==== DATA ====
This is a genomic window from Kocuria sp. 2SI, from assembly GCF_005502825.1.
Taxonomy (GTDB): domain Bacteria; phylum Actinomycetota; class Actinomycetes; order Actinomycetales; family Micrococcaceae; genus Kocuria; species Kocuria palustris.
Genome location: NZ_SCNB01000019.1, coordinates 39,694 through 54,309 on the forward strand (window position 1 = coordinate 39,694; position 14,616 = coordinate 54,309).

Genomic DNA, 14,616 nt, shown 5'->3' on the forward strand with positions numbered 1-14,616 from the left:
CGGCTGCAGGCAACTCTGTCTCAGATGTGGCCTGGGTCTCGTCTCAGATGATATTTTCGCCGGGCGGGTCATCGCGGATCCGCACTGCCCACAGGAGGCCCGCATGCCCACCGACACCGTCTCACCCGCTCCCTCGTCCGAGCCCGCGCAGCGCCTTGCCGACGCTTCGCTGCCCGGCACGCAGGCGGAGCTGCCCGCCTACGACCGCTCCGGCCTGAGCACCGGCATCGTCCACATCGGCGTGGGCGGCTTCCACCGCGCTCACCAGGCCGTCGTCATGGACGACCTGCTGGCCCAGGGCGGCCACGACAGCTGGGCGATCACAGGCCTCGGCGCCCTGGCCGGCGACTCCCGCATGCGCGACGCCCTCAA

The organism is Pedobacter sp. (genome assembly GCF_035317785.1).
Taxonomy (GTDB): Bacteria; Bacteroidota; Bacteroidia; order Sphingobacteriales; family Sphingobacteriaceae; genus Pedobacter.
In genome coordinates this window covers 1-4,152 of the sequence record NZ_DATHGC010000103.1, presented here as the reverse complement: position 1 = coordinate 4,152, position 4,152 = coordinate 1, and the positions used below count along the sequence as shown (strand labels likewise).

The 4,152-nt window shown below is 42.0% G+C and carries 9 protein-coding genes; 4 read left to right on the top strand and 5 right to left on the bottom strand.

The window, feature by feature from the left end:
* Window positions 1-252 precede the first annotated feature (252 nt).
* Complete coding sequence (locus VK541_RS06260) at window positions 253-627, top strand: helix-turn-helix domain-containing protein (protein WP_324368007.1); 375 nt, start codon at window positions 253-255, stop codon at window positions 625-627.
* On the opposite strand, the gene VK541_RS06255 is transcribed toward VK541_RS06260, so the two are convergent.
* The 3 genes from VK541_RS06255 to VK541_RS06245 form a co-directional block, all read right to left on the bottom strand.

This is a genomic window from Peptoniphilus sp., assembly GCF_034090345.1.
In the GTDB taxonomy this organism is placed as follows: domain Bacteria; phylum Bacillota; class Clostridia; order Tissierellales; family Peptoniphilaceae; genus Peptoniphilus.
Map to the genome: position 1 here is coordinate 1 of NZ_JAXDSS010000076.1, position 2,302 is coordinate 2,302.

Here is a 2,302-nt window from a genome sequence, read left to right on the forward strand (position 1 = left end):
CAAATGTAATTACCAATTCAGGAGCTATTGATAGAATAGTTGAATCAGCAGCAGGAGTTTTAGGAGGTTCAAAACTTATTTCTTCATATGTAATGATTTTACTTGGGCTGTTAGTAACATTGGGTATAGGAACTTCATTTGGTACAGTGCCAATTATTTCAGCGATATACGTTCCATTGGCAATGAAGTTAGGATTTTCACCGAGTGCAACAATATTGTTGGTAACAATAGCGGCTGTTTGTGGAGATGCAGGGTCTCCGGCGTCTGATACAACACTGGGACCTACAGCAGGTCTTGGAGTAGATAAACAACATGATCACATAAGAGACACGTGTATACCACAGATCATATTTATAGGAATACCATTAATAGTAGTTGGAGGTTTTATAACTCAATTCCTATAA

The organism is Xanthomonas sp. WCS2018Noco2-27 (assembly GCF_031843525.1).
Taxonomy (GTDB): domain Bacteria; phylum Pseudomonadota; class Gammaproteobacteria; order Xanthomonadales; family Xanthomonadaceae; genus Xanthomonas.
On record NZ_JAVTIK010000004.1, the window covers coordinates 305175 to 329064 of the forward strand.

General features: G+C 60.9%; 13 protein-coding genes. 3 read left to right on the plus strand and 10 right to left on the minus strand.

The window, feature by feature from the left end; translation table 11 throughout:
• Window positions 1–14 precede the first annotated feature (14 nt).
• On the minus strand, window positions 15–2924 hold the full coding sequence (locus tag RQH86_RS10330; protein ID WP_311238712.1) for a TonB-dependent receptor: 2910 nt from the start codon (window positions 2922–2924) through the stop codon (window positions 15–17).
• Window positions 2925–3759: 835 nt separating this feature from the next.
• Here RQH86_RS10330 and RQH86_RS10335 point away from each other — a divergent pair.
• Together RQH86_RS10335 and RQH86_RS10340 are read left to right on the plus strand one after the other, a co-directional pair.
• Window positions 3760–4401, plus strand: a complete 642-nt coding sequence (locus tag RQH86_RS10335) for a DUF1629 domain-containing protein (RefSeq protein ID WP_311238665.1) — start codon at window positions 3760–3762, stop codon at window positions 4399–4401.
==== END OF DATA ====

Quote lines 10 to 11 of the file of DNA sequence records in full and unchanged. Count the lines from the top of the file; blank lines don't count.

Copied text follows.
The window, feature by feature from the left end:
* Window positions 1-252 precede the first annotated feature (252 nt).